Our UDA party is founded on the ideology that the national aspirations—justice, peace, freedom, prosperity—that we pray for as we sing our national and them are a covenant that binds us to political inclusion and economic empowerment of all Kenyans.
The people of Kenya do not need patrons and political gatekeepers to represent them at the conclave of tribal chiefs.
What the people of Kenya need are national democratic political parties that enable them to participate fully in decision-making, to hold leaders accountable, and above all to give everyone an equal chance to lead based only on their ability and desire to serve, irrespective of their tribe, gender, physical disability or social background. My third agenda is jobs.
Every year, 800,000 young Kenyans are joining the workforce after completing school, college and university. The corporate sector is only able to employ 50,000 or so.
Another100,000 to 150,000 fortunate ones are able to find stable jobs in successful small businesses.
The others, more than half a million, swell the ranks of frustrated young people eking precarious livelihoods as hawkers, casual labourers and subsistence farmers who hardly produce enough to meet their needs.
The number of these struggling Kenyans now exceeds 10m, more than half the country’s workforce.
People are Kenya’s most important resource.
If half of them are not productive, then it stands to reason that the economy will be like an engine firing only half the cylinders.
Thirty-five years ago, the Government wrote in Sessional Paper No. 1 of 1986, and I quote that “the modern, urban industrial cannot be depended the business sector cannot be depended on to employ much of the growing workforce”.
The paper was emphatic, and I quote again that “limited capital will require that most jobs be created in agriculture and the informal sector.”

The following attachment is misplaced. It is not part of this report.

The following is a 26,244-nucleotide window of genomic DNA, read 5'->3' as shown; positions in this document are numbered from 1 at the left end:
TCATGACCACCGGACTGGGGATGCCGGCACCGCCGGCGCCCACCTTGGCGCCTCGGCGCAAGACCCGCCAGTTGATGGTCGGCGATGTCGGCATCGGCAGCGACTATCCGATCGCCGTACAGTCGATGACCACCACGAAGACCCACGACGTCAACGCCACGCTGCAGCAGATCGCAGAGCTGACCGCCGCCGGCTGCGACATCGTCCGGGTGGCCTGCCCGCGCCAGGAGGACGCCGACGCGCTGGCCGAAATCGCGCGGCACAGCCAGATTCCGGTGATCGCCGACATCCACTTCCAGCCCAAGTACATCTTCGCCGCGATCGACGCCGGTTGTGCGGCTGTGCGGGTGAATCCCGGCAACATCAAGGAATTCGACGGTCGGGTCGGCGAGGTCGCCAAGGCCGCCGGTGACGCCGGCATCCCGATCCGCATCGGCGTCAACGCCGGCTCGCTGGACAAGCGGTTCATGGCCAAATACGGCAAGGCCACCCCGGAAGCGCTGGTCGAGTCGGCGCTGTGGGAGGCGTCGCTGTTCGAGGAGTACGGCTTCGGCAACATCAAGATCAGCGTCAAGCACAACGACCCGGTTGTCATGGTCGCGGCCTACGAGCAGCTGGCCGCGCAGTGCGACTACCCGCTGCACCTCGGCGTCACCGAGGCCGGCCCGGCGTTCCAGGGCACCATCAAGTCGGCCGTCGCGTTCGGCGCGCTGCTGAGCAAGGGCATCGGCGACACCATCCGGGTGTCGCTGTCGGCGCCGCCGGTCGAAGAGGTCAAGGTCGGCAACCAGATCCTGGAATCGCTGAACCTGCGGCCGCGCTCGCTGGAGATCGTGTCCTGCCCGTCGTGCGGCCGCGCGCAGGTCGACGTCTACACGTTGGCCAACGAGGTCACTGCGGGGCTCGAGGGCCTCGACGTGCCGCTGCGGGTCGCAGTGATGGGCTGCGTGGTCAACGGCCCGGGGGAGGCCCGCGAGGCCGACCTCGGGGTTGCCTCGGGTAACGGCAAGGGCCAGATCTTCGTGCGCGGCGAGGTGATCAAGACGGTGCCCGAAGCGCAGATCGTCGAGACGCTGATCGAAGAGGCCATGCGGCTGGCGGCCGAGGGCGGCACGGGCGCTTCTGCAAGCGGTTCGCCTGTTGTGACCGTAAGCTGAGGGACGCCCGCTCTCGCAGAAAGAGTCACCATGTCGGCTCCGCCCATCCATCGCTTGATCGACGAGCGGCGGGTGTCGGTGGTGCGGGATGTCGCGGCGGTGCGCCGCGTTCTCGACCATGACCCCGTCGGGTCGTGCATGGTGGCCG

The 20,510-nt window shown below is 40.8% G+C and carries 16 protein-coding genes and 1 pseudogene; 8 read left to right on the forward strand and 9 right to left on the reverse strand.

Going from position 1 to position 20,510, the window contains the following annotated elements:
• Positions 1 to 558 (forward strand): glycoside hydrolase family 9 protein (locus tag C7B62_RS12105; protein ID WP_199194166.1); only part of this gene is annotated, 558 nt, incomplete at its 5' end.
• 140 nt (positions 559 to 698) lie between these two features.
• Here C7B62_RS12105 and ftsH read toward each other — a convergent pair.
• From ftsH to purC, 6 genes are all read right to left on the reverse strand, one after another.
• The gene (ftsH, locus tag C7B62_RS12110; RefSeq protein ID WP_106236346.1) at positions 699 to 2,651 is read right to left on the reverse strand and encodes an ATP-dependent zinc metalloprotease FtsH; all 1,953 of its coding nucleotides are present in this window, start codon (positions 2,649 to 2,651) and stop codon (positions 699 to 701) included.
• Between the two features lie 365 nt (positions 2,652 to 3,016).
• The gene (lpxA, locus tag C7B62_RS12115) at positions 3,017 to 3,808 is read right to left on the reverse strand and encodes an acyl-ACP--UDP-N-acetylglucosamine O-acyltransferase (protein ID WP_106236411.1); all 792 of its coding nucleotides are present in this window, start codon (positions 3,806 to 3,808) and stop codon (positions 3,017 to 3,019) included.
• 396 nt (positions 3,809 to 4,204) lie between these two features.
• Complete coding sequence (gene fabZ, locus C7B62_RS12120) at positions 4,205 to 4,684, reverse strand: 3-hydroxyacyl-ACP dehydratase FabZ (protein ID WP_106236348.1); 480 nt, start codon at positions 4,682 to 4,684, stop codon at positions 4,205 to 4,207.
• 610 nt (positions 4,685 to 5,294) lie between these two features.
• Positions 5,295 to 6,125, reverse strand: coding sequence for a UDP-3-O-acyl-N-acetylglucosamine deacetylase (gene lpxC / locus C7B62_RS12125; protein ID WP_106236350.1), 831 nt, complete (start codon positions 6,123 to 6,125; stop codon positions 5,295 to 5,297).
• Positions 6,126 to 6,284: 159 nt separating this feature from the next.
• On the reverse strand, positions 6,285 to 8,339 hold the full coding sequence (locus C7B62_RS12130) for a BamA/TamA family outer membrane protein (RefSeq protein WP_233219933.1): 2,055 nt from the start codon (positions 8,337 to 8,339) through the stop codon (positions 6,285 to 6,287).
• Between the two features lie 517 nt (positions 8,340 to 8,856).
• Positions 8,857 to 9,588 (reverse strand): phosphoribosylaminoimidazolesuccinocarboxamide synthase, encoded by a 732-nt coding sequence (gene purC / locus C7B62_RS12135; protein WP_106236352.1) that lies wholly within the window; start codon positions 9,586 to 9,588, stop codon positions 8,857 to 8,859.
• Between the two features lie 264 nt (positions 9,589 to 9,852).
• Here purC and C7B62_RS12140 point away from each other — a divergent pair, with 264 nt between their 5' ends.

It warned that if we did not change our model six million Kenyans would be unemployed by the Year 2000.
That is where we are now, only that we count as employed millions of people who go out every day to try their luck on the streets of our cities and towns.
One day, they bring home Sh100, Sh300 on good days and nothing on bad days.
On very bad days, they are arrested and lose what they would make in a week or more.
We have known for four decades that our economic model is seriously flawed. We have also known that the limited capital available would best be invested in creating jobs in agriculture and in the informal sector— at the bottom of the pyramid.
Four decades on, our economic system continues to be structured in ways that channel capital and other resources to the top of the pyramid, creating immense wealth for the few at the expense of jobs for the many, and prosperity for all.
Yet it is so clear that a rising tide will lift all boats.
It is most disconcerting that even when the consequences of economic exclusion are so glaring, and the threat so palpable, many well-to-do people’s response to our bottom-up economics platform is to pour scorn on the idea of empowering wheelbarrow pushers.
Yet it is so obvious that the rising tide of empowering those at the masses at the base of the economy of the base is not at the expense of those at the top. On the contrary, it is a case of a rising tide lifting all boats.
Allow me to illustrate. If, as we intend to, increase the average daily income of the 10m struggling Kenyans by 200 days, this translates to Sh2b a day, Sh730b a year.
Where will this income end up? The bulk of it will be spent on the basic consumer goods that keep those who are pouring scorn on wheelbarrow pushers employed.
When unemployed university graduates ask us how empowering wheelbarrow pushers will do for them, they miss the obvious fact that the demand for the white-collar jobs they desire is dependent on the size of the market.
Why the disconnect? It suffices to point out that the narrative that the well-to-do are where they are by merit, and the poor where they are because they are less able, is the time-honoured self-serving justification of the status quo in class and caste societies.
For those who lie to themselves thus, tell you this, the wheelbarrow pushers are usable, talented resourceful as you are.
The only reasons our lives have taken different paths are luck or who you know. On 9 August you will be called to choose between two roads.
One leads to constitutional democracy, institutionalised politics and opening the doors of opportunity to the many.
The other takes us back to the imperial presidency, deeper into the personalisation of power, and the inevitable predictable end of economic apartheid that we see so often around the world.
The power is in your hands.
Adongo Ogony is a Human Rights Activist and a Writer who lives in Toronto, Canada